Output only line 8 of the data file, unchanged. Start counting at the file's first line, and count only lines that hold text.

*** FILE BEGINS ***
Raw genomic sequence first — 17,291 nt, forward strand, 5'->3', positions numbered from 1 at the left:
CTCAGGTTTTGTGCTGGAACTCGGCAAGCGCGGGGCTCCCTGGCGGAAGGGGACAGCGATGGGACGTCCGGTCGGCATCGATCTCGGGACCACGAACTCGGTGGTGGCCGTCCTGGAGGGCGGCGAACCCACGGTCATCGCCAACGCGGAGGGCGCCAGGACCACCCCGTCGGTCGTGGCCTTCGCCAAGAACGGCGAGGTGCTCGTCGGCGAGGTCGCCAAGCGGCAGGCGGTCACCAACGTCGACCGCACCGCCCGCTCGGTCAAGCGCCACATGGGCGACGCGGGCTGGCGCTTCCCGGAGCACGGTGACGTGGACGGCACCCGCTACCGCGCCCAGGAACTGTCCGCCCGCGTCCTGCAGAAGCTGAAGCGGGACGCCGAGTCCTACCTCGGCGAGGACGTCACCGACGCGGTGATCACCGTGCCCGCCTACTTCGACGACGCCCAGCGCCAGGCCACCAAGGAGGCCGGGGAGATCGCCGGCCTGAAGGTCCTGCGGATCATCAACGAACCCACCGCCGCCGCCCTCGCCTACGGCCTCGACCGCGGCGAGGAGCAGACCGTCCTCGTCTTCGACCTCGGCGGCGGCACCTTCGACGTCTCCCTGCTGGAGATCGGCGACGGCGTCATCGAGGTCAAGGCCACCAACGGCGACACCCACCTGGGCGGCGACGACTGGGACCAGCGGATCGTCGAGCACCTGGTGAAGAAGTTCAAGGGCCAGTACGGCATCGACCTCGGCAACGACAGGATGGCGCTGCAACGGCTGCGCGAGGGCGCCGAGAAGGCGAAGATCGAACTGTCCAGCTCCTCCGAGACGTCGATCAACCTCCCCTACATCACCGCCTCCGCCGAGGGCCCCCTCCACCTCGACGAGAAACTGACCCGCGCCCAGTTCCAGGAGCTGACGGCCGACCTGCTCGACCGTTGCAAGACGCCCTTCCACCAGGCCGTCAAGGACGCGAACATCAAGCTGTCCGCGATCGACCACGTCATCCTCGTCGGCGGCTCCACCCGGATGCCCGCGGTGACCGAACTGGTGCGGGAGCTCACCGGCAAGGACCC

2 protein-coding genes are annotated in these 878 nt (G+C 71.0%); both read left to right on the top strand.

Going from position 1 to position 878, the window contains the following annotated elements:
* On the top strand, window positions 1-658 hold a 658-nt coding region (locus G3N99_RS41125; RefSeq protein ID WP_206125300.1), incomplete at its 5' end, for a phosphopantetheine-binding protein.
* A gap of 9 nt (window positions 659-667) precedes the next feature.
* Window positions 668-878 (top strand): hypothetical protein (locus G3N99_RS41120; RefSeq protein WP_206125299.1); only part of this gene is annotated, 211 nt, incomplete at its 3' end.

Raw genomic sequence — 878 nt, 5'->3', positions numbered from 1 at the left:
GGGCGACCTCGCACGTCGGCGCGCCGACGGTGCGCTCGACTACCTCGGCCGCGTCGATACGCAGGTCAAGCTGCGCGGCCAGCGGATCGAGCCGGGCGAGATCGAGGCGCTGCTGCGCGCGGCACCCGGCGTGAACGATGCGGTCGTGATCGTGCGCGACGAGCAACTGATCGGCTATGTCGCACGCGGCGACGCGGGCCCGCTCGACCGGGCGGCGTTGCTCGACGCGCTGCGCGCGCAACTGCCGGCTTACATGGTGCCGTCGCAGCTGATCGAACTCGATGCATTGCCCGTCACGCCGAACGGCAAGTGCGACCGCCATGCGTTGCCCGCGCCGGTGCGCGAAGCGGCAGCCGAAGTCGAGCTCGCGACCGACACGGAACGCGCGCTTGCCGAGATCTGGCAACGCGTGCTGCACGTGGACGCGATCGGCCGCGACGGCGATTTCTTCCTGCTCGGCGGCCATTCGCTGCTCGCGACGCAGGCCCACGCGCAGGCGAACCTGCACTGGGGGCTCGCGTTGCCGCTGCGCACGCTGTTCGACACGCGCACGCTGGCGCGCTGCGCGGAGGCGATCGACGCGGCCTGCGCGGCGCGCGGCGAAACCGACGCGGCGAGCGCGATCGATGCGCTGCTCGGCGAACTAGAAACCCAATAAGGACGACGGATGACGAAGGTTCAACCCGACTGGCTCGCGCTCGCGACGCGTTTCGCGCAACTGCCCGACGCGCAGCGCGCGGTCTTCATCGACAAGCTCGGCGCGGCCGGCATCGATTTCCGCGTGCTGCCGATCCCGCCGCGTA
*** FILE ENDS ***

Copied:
Raw genomic sequence — 878 nt, 5'->3', positions numbered from 1 at the left: